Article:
Friday, November 10, 2017

Paging Through Picture Books: 18 Quick Reviews

This Fall, I have really fallen behind on the Picture Book Reading Challenge, mostly because I saved the more difficult (and in some cases, less desirable) categories on the checklist for the end and I have been having trouble finding books to fit them. Finally, though, with the help of Open Library, I've made a dent in the list of remaining books, and I'm still hopeful that I might cross of the entire checklist before the end of the year. Here are quick reviews of 18 picture books I've read recently.

As I Was Crossing Boston Common by Norma Farber, illustrated by Arnold Lobel (1982)
(#1 an alphabet book)
This is a unique alphabet book which names, in alphabetical order, 26 unusual animals that the turtle narrator sees as he crosses Boston Common. Miss Muffet and Little Bo Peep both loved repeating the animal names, and we all enjoyed Arnold Lobel's drawings of each one. 

We Adopted You, Benjamin Koo! by Linda Walvoord Gerard, illustrated by Linda Shute (1989)
(#21 a book about adoption)
This is not really a story, but rather a guidebook, from the point of view of nine-year-old Benjamin Koo, for kids who are adopted. It was a perfectly fine book on the topic, but a bit dry and not likely to interest kids who do not share Benjamin's experiences.

What Does It Do and How Does It Work? by Russell Hoban (1959)
(#31 a book about cars or trucks)
This is an informative and kid-friendly look at the way different construction vehicles work by the author of the Frances the Badger books. The illustrations were the appeal for me - lots of great detail that truck-obsessed kids love.

Who Said Boo?: Halloween Poems for the Very Young by Nancy White Carlstrom, illustrated by R.W. Alley (1995)
(#37 a book about a holiday)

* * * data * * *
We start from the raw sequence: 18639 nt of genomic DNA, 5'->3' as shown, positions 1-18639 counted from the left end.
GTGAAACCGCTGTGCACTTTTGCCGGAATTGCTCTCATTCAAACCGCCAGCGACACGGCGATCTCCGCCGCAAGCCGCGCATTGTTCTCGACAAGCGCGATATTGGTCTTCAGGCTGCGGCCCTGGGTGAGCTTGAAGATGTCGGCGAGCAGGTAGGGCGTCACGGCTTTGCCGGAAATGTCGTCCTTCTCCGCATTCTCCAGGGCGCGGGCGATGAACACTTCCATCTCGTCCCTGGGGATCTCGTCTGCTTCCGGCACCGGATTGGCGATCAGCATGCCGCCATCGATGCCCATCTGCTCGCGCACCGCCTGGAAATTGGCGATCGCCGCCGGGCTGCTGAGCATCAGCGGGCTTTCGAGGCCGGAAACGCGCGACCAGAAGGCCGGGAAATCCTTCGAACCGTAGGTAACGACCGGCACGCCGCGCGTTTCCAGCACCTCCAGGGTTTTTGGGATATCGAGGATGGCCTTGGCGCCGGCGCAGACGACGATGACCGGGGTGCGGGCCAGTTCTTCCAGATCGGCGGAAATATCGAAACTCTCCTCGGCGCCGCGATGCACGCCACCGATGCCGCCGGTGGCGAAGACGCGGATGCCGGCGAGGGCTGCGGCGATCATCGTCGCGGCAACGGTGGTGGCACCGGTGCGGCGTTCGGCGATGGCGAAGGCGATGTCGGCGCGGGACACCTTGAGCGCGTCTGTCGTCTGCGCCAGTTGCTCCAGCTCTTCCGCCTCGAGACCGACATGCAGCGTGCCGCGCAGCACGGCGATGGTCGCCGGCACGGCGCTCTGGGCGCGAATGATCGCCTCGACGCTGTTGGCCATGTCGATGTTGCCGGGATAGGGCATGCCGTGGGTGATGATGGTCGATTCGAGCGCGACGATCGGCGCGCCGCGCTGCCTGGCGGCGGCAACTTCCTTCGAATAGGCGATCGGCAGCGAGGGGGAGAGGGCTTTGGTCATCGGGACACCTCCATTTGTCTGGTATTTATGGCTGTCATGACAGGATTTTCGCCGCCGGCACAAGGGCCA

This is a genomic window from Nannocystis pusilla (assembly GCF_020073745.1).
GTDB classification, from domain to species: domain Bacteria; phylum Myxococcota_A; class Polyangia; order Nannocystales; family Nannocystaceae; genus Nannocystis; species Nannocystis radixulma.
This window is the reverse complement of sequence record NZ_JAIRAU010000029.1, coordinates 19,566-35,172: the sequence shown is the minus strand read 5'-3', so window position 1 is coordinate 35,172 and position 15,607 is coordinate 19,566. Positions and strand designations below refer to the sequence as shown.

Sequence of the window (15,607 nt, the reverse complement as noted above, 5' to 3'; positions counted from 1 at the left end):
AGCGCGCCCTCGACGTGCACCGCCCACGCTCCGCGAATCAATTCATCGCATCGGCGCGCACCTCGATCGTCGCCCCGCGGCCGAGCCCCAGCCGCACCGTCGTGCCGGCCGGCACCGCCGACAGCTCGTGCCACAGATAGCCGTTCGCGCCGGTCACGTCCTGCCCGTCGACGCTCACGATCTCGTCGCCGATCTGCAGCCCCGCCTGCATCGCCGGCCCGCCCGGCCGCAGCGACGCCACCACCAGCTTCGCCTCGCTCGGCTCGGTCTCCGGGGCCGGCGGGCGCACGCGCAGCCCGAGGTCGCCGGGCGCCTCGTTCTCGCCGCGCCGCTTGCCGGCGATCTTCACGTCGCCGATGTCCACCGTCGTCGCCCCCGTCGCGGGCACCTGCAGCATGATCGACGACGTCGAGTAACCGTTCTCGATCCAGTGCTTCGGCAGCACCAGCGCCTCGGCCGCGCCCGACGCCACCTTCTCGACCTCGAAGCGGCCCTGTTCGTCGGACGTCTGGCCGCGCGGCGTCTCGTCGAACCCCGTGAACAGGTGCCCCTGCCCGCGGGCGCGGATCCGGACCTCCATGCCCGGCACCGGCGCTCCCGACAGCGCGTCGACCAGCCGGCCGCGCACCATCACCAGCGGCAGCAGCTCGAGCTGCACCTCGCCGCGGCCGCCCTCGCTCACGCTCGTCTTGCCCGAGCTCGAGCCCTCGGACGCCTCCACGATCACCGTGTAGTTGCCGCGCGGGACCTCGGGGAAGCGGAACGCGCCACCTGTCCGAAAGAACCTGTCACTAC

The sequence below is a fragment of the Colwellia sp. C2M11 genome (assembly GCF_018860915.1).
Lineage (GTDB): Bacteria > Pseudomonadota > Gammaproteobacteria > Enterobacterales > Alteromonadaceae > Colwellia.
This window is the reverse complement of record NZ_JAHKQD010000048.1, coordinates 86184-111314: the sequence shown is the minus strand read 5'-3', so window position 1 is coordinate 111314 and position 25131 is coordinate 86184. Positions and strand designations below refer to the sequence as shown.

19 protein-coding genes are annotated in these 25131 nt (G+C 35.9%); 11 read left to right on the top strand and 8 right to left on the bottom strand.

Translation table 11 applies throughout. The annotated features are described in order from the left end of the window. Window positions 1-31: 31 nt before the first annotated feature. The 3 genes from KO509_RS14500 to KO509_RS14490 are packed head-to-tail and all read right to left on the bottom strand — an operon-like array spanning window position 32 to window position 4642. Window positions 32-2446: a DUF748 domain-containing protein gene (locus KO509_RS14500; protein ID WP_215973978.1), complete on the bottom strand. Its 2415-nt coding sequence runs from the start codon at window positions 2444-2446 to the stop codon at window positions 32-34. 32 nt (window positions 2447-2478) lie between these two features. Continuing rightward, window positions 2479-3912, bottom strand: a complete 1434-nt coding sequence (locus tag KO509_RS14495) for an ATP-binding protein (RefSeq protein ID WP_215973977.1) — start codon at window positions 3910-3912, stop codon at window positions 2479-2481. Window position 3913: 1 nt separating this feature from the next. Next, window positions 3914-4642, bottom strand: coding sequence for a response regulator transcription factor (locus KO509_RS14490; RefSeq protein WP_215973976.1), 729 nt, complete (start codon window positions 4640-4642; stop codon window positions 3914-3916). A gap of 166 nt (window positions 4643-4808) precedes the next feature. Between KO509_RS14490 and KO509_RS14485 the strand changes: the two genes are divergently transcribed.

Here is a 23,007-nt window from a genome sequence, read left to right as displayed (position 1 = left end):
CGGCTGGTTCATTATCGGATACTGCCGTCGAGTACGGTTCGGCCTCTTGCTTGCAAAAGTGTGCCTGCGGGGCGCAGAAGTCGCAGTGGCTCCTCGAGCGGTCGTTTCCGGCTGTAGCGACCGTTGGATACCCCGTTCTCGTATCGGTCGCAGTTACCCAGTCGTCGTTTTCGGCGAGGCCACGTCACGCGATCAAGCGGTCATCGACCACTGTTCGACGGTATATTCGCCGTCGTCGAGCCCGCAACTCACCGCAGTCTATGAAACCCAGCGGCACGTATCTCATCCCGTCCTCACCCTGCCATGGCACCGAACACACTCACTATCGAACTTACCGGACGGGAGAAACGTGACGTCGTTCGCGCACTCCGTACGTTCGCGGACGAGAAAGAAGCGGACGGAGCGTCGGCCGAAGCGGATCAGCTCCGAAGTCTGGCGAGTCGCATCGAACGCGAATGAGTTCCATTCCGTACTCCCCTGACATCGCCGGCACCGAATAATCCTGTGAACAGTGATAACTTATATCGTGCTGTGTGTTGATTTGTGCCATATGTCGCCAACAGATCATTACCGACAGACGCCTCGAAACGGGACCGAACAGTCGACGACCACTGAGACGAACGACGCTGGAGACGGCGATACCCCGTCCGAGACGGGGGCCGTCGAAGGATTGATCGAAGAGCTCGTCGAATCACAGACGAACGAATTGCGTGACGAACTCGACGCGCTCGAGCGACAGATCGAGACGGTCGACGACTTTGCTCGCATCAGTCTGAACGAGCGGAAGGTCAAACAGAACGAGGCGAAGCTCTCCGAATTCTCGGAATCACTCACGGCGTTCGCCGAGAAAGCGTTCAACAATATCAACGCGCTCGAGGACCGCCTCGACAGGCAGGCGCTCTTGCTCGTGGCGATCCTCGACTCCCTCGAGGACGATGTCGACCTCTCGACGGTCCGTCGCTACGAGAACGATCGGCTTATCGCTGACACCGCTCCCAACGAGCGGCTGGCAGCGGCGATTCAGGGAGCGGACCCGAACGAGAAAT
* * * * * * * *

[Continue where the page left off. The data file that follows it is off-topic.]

I read this to Little Bo Peep and found many of the poems awkward to read aloud. (I have found Nancy White Carlstrom's writing to be very hit or miss in general.) The illustrations were appropriately festive in mood, but I returned the book to Open Library without bothering to share it with Little Miss Muffet.

Walk on the Wild Side by Nicholas Oldland (2015)
(#38 a new-to-you author)
I was not impressed by this book at all. The message is heavy-handed, and though it seemed like the story was meant to be funny, it just wasn't.

Going to the Doctor by Fred Rogers (1986)
(#40. a book about new experiences)
There is no one better to guide a child through a new experience than Fred Rogers. We have loved his books about welcoming a new baby and using the potty, and this one, about visiting the doctor, is just as good. I wish I'd thought to share it with my two-year-old before her recent check-up.

Eight Hands Round: A Patchwork Alphabet by Ann Whitford Paul, illustrated by Jeanette Winter (1991)
(#48 a book published in the 1990s)
I've had this book since childhood, but I don't think I'd ever read it until I shared it with Miss Muffet this past week. It's an alphabet book explaining the inspiration behind 26 different quilting patterns. It wasa perfect way to introduce little tidbits of history to a preschooler.

A Birthday for Cow by Jan Thomas (2008)
(#54 a book by Jan Thomas)
Rhyming Dust Bunnies is the only book by this author that I have ever really enjoyed. This book is silly in a way that I find obnoxious, and I didn't bother sharing it with my kids.